The details of one or more embodiments of the invention are set forth in the accompanying drawings and the description below. Other features, objects, and advantages of the invention will be apparent from the description and drawings, and from the claims.

BRIEF DESCRIPTION OF DRAWINGS

FIG. 1 is a block diagram illustrating an exemplary computer network system implementing certain embodiments of the invention.

FIG. 2 is a block diagram illustrating an exemplary network acceleration device implementing embodiments of the invention.

FIG. 3 is a flowchart illustrating an exemplary general operation of an initial load balancer.

FIG. 4 is a flowchart illustrating an exemplary queue creation operation of an initial load balancer when a Multi-Path Load Balancer (MPLB) is configured with prioritized multi-paths and Quality of Service (QoS) is not configured.

FIG. 5 is a flowchart illustrating an exemplary queue creation operation of an initial load balancer when a MPLB is configured with prioritized multi-paths and QoS is configured.

FIG. 6 is a flowchart illustrating an exemplary operation of a load rebalancer when a MPLB is configured with prioritized multi-paths and QoS is not enabled.

FIG. 7 is a flowchart illustrating an exemplary operation of a load rebalancer when a MPLB is configured with prioritized multi-paths and QoS is enabled.

FIG. 8 is a flowchart illustrating an exemplary operation of a load rebalancer when a MPLB is configured with symmetric multi-paths and QoS is enabled.

DETAILED DESCRIPTION

FIG. 1 is a block diagram illustrating an exemplary computer network system 2. In this example, system 2 includes a first local area network (“LAN”) 4, and a second LAN 6. LAN 4 and LAN 6 may each represent a local Ethernet network within a respective corporate office, where the corporate offices are geographically remote from each other. Various network devices (e.g., servers, personal computers, set top boxes, wireless devices, intermediate network devices, network appliances, etc.) in an office may be communicatively connected to LAN 4 or LAN 6.

Paths 16A through 16N (collectively, paths 16) represent network paths that facilitate communication between LAN 4 and LAN 6. Generally, some of paths 16 may traverse public networks, while other ones of paths 16 traverse private networks. As illustrated in the example of FIG. 1, path 16N traverses public network 10. For instance, path 16N may be a secure virtual private network (“VPN”) connection tunneled through a public network 10, such as the Internet. In contrast, path 16A and path 16B are shown outside public network 10, and may be part of a private network associated with the enterprise to which LAN 4 and LAN 6 below. For instance, paths 16A and 16B may traverse one or more dedicated leased lines between intermediate device 12 and intermediate device 14.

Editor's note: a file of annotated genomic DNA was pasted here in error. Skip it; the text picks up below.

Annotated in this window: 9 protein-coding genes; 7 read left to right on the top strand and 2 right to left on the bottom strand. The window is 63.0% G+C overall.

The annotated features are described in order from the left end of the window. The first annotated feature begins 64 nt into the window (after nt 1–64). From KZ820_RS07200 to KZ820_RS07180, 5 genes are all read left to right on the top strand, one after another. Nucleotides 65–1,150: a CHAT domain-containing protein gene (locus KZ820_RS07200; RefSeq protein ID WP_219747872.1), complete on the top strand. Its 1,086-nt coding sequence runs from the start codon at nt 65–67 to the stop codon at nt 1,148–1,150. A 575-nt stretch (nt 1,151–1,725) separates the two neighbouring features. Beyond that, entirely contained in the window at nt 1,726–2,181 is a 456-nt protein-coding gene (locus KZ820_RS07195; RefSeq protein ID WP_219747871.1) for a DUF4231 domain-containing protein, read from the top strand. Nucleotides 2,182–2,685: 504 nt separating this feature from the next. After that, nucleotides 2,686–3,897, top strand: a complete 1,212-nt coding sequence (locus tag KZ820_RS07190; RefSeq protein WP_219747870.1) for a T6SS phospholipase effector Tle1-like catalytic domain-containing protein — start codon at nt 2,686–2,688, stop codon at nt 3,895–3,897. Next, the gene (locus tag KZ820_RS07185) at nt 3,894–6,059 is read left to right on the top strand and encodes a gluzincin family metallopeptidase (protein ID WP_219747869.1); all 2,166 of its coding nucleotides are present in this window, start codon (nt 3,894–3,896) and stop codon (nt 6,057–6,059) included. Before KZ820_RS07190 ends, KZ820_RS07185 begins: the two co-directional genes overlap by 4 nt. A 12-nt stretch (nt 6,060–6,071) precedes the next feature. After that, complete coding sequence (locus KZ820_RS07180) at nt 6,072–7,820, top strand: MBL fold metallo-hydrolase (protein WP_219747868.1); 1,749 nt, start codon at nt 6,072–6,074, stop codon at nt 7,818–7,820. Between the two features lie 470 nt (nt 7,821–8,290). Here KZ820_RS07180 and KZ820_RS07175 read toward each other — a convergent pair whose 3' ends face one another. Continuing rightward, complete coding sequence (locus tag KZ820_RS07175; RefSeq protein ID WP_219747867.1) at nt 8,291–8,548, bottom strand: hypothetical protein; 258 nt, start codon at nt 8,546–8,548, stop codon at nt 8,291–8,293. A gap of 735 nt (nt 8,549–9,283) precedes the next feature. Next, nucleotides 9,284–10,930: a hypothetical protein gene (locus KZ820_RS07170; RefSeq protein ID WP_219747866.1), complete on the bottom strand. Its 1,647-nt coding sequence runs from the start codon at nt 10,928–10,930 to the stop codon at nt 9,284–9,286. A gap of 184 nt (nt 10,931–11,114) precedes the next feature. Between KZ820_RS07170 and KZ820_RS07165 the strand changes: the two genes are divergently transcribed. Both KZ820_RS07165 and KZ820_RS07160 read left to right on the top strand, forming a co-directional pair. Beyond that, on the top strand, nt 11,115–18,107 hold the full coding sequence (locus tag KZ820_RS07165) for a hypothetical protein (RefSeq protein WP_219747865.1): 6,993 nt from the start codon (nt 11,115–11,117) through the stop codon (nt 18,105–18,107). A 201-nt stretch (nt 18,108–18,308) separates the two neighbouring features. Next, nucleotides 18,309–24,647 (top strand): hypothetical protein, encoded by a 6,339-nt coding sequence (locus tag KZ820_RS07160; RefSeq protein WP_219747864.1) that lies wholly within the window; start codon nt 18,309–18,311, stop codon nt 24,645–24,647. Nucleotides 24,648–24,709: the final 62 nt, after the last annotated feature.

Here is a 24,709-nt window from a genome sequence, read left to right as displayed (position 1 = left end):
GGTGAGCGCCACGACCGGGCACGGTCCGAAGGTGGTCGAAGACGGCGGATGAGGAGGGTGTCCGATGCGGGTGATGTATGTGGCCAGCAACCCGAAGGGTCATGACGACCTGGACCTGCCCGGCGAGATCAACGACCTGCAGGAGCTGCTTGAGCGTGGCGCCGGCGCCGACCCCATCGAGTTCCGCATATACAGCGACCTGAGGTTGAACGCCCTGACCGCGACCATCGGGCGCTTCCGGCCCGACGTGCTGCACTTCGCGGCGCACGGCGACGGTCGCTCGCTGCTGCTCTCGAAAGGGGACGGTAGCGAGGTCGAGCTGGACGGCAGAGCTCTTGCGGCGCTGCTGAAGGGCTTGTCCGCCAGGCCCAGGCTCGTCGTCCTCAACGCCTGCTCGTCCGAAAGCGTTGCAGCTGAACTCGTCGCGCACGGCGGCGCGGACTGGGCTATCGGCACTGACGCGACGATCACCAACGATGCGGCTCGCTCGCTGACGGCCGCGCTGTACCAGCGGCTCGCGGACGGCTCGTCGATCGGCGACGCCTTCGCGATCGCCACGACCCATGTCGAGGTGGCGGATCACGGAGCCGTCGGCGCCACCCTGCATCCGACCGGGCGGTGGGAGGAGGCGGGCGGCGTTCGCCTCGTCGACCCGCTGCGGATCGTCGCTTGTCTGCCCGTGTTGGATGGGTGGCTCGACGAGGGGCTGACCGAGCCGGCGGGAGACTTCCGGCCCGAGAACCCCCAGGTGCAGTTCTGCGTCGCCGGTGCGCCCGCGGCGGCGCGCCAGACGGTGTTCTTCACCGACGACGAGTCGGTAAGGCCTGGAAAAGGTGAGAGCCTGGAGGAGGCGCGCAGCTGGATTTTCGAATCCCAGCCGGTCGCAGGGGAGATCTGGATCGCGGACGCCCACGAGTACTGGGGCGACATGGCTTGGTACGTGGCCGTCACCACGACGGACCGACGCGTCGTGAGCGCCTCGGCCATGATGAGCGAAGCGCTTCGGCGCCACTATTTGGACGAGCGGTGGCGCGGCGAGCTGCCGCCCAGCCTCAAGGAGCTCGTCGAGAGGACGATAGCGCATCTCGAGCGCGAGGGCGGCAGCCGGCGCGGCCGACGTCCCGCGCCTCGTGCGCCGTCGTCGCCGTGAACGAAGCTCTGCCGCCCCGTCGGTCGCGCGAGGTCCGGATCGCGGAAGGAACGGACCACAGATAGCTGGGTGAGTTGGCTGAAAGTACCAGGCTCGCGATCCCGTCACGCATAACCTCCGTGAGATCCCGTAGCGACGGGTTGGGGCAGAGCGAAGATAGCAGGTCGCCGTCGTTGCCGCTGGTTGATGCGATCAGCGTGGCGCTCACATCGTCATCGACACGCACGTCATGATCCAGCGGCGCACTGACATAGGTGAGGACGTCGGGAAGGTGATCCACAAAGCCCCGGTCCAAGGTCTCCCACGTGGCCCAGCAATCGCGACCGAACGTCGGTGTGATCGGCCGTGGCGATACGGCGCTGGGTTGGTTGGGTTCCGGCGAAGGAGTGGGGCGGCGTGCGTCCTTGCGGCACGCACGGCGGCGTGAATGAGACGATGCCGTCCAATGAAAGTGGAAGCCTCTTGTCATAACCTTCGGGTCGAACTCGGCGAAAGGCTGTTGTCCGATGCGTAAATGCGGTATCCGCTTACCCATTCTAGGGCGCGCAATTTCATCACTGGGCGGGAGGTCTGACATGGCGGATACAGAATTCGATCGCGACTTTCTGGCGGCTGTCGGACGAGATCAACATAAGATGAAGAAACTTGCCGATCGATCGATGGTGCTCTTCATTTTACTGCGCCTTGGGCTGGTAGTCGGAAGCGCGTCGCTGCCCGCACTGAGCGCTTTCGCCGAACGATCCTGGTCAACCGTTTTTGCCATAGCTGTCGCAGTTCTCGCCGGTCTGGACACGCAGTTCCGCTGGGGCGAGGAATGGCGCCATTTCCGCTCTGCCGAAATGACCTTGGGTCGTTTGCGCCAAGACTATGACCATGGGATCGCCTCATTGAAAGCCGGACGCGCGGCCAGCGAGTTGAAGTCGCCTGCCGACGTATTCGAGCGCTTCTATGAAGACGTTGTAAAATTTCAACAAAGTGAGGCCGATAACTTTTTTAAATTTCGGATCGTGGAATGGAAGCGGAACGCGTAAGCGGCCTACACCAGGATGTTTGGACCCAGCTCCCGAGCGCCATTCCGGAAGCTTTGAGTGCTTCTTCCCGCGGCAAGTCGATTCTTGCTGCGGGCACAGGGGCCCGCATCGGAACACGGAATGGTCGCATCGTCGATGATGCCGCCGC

An intermediate device 12 controls communication between LAN 4 and paths 16, i.e., network traffic flowing into or out of LAN 4. Similarly, an intermediate device 14 controls communication between LAN 6 and paths 16, i.e., network traffic flowing into or out of LAN 6.

When a network device on LAN 4 outputs a communication destined for a network device on LAN 6, a flow of one or more network packets addressed to the receiving network device on LAN 6 arrive at intermediate device 12. In response, intermediate device 12 selects one of paths 16 and forwards the network traffic to intermediate device 14. In order to reduce the delay associated with communicating the network packets to intermediate device 14, intermediate device 12 may distribute the network packets among paths 16. That is, intermediate device 12 automatically “load balances” outbound flows of network packets among paths 16.